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Tuesday, March 19, 2013

A History of U.S. Naval Aviation

When the United States entered the World War, naval aviation was under the general supervision of the aide for material, Capt. J. S. McKean, United States Navy. Lieut. J. H. Towers was on duty in the office of the aide for material as assistant for aviation, and in this capacity had direct charge of all naval aviation activities. A month after war was declared, Lieutenant Towers was relieved by Capt. Noble R. Irwin, United States Navy, who carried the load of responsibility for naval aviation during the period of hostilities, Lieutenant Towers remaining on duty as his assistant.  Captain Irwin continued being assistant for aviation under the aide for material until March 7, 1918, on which date Navy General Order No. 375, creating the office of the Director of Naval Aviation, was signed by the Secretary of the Navy, and Captain Irwin was ordered to duty as the first director. This general order made the Director of Naval Aviation directly responsible to the Chief of Naval Operations.

At the outbreak of hostilities the number of trained aviators or of persons familiar in any way with naval aviation was small. The early training pilots and mechanicians had covered only the flying of aircraft, without particular attention to the requirements of aerial combat or other warlike operations. For the purposes of war, it immediately became necessary to obtain numerous trained crews composed of pilots, machine gunners, and observers, in order to operate successfully the bombs, machine guns, and radio making up the equipment of aircraft. In addition, a very large force of so-called trained ground personnel was required, and the enrollment and training of the tremendous numbers of officers and men required was in itself a task of stupendous magnitude.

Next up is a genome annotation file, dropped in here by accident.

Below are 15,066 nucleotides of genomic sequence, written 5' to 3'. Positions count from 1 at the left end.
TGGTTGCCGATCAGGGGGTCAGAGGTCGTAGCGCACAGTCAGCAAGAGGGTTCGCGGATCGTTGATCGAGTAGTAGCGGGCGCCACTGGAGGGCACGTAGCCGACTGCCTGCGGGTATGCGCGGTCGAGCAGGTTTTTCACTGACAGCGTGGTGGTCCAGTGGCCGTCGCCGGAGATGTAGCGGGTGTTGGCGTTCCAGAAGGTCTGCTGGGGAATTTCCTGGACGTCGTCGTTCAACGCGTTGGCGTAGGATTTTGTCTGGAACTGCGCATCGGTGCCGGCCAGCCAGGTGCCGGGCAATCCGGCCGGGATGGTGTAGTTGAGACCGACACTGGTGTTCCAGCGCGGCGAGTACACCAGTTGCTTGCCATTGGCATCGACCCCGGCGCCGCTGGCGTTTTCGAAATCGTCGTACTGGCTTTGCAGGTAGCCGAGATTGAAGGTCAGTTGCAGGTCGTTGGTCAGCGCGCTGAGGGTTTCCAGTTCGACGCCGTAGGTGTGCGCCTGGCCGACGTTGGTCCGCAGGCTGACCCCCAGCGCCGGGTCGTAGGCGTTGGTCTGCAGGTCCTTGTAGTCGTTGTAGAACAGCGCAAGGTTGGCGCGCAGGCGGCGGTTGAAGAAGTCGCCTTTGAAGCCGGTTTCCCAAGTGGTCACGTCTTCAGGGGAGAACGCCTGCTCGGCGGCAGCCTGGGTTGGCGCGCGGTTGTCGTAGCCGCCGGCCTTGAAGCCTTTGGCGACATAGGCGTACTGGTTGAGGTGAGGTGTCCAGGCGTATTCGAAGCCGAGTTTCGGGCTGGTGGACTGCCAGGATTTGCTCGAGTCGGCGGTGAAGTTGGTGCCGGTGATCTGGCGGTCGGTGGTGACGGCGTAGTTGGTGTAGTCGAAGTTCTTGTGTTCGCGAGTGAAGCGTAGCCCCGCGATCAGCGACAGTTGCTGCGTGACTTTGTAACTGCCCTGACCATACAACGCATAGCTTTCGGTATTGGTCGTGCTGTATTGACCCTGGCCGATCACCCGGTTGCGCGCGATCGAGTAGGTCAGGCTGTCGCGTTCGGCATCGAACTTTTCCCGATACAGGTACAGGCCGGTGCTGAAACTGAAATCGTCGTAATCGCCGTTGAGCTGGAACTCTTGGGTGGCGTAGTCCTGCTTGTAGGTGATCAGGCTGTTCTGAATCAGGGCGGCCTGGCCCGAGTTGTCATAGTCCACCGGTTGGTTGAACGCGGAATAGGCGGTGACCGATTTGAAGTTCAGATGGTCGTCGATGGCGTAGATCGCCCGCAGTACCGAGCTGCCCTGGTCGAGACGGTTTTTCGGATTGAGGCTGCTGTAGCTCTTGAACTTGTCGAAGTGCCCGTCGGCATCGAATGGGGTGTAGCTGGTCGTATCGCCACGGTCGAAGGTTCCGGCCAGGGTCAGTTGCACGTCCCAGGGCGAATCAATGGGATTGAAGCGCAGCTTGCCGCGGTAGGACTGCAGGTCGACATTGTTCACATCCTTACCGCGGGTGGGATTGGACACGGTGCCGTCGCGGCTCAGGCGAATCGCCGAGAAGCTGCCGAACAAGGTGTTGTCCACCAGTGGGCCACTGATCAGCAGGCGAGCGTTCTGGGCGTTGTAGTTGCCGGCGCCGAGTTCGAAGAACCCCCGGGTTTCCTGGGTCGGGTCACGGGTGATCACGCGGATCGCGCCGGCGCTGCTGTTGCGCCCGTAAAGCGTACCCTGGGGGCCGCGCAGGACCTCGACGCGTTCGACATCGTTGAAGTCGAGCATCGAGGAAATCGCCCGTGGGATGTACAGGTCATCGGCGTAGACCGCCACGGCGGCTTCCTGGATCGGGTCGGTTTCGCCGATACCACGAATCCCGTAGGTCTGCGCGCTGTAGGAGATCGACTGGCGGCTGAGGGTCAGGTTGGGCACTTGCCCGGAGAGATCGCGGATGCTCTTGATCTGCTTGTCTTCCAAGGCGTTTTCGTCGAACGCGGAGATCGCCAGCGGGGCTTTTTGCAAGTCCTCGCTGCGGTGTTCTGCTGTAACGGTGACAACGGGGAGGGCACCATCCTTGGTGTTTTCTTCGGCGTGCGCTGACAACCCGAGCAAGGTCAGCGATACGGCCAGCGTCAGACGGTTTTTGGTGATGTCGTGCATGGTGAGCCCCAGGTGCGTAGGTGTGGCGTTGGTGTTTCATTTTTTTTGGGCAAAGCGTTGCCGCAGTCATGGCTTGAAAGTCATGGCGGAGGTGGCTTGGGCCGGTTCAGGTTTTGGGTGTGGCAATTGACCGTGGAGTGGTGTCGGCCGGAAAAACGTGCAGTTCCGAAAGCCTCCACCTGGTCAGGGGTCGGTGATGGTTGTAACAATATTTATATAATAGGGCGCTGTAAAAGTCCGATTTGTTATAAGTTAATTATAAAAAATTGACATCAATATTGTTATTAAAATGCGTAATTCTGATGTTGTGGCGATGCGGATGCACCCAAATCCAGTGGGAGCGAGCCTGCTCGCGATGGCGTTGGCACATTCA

The naval appropriation act of August, 1916, had made provision for a Naval Reserve Flying Corps and as soon as it became evident that the United States would enter the war in a few months certain groups of college men got together and applied for enrollment. The first group under the lead of F. Trubee Davison and consisting of 29 men was enrolled in January, 1917, and immediately began training in their own seaplanes at their own expense at Palm Beach. The second group trained at Newport News and the third at Buffalo. In each case a naval aviator was assigned to duty in general charge of the unit. The zeal and enthusiasm of the men of these groups resulted in the naval aviation having available very shortly after war was declared a nucleus of very capable young officers who proved of inestimable value in the building up of the big corps which so soon became necessary to carry out the mission of naval aviation. This nucleus was augmented by officers of the Naval Militia who were later transferred to the Naval Reserve Flying Corps and by many men taken up directly from civil life for administrative duties.

Date of Report: March 18, 2013
Number of Pages: 57
Order Number: G1307
Price: $5.95

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